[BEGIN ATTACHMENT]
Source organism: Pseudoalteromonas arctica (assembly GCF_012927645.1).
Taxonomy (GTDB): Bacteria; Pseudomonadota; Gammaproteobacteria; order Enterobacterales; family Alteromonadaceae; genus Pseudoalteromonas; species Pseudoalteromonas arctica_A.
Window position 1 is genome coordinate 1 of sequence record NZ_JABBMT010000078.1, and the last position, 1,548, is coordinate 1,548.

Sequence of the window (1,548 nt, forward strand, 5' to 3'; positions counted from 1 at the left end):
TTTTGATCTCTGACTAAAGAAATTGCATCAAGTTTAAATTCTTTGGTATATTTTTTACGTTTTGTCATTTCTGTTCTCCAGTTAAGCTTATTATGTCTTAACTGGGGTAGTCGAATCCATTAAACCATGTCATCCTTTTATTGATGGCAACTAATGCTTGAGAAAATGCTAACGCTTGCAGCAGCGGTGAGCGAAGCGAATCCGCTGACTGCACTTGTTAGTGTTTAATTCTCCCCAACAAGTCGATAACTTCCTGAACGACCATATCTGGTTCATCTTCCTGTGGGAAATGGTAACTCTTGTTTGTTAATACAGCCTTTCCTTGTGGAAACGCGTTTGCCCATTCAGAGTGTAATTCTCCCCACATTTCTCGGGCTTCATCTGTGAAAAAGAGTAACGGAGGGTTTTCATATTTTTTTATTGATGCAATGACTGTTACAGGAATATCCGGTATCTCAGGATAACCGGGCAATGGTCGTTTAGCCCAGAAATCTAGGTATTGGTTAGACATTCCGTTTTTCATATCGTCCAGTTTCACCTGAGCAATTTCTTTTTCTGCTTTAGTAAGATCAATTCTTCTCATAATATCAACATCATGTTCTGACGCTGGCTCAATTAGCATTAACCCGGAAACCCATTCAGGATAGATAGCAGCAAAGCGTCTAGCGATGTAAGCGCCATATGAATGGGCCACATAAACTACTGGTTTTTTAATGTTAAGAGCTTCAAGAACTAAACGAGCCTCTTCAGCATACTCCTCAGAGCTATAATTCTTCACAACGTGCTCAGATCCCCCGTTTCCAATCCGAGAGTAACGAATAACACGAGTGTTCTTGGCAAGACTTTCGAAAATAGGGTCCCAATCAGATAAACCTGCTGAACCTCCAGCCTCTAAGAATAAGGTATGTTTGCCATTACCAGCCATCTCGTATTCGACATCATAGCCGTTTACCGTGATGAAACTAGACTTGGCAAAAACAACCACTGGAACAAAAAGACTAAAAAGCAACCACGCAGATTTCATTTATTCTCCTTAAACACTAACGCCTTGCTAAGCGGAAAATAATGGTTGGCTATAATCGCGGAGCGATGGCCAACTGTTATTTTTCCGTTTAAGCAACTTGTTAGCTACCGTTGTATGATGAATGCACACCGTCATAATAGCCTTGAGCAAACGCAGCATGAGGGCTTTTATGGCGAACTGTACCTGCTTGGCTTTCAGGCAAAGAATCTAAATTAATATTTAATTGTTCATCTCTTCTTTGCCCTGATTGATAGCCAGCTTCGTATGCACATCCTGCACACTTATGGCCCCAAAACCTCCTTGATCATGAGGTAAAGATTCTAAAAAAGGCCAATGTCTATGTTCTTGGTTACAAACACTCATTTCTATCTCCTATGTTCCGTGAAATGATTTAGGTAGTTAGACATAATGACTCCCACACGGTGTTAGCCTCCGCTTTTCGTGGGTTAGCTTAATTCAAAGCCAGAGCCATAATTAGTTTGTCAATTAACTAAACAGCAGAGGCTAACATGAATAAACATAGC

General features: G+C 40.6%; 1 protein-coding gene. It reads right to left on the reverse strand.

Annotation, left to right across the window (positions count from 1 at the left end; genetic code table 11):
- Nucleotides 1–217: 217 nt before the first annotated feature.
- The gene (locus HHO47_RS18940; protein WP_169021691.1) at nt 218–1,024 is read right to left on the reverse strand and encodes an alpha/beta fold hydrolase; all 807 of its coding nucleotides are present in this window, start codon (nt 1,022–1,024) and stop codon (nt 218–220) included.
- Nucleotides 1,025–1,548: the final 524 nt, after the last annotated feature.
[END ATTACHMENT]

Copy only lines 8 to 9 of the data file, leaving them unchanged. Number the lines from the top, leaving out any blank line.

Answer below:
- Nucleotides 1–217: 217 nt before the first annotated feature.
- The gene (locus HHO47_RS18940; protein WP_169021691.1) at nt 218–1,024 is read right to left on the reverse strand and encodes an alpha/beta fold hydrolase; all 807 of its coding nucleotides are present in this window, start codon (nt 1,022–1,024) and stop codon (nt 218–220) included.